On 23 December 1901, the Immigration Restriction Act came into law. It had been among the first pieces of legislation introduced to the newly formed federal parliament.
The legislation was specifically designed to limit non-British migration to Australia and allowed for the deportation of ‘undesirable’ people who had settled in any Australian colony prior to federation.
It represented the formal establishment of the ‘White Australia policy’.
Attorney-General Alfred Deakin, 12 Sept 1901:
That end, put in plain and unequivocal terms … means the prohibition of all alien coloured immigration, and more, it means at the earliest time, by reasonable and just means, the deportation or reduction of the number of aliens now in our midst. The two things go hand in hand, and are the necessary complement of a single policy — the policy of securing a ‘white Australia’.
Why a 'white Australia'?
In the 1800s, the majority of the white population of the Australian colonies shared attitudes towards people of different races that by today’s standards were openly racist.
Criticisms of non-white groups were based on the idea that they were less advanced than white people in all ways, especially morally and intellectually. In Australia, this idea focused particularly on people of Asian descent but applied to all non-whites, including Indigenous Australians, who were considered a ‘dying race’.
Ironically, Australia saw itself as a utopia and a working man’s paradise, a forward-thinking country that promoted equal rights and opportunities, for desirable citizens at least. The nation aimed to attract a well-paid, male, white, and skilled labour force to uphold this image.
Non-whites, and even sometimes working women, were seen as a threat to this ideal. Their perceived inferiority meant they were often paid less, and it was believed they could steal employment opportunities, undermining the stability of the white population.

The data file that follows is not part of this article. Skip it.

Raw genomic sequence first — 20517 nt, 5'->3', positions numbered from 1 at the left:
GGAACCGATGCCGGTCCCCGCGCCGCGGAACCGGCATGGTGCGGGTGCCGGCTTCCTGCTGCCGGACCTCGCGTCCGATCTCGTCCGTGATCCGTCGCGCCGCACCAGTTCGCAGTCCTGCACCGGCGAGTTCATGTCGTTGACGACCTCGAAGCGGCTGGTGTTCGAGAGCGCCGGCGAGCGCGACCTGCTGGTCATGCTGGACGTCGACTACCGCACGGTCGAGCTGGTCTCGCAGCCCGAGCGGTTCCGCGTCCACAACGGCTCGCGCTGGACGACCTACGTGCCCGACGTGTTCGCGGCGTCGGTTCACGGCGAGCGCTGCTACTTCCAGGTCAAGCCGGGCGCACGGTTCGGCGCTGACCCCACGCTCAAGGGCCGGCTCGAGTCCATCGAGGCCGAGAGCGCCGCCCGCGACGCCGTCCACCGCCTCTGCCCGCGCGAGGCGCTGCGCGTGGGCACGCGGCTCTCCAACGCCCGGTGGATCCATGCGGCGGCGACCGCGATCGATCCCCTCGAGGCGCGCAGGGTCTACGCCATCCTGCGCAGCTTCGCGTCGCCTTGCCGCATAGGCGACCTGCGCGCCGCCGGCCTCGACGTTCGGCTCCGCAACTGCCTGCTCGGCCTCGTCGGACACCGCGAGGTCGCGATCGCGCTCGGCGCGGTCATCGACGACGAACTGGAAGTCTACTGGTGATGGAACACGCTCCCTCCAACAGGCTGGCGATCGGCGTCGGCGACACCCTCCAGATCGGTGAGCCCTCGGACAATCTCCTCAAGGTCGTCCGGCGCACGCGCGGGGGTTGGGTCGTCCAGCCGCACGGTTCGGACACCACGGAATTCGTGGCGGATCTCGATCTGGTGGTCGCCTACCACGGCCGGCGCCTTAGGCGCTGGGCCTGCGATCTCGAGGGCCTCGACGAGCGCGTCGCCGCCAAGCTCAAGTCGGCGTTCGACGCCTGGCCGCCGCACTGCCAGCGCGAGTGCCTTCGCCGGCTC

Prior to 1901, the Australian colonies had seen a growth in non-white migration, especially during the gold rushes as many migrants arrived to seek their fortune. Reactions of white Australians to this trend were overwhelmingly negative.
The fact that many migrants had begun to relocate from the gold fields to cities, accepting work at lower rates of pay and selling goods cheaply in competition with white business-owners caused tensions.
This tension was aggravated by the introduction of indentured Pacific Island (known as ‘Kanaka’) labour in the north of Australia. Many people opposed the use of Pacific Island labour because it was a cheap alternative to paying ‘proper’ wages to white employees.
These attitudes led to each colony establishing its own economic and migration policies, some going so far as to exclude anyone of non-British descent.
Immigration Restriction Act
When Australia federated in 1901, parliamentarians felt it necessary to create a national law for immigration. The Immigration Restriction Bill was one of the first Bills introduced to the new parliament and proposed a twofold approach to restricting non-white population growth. The Act came into law on 23 December 1901.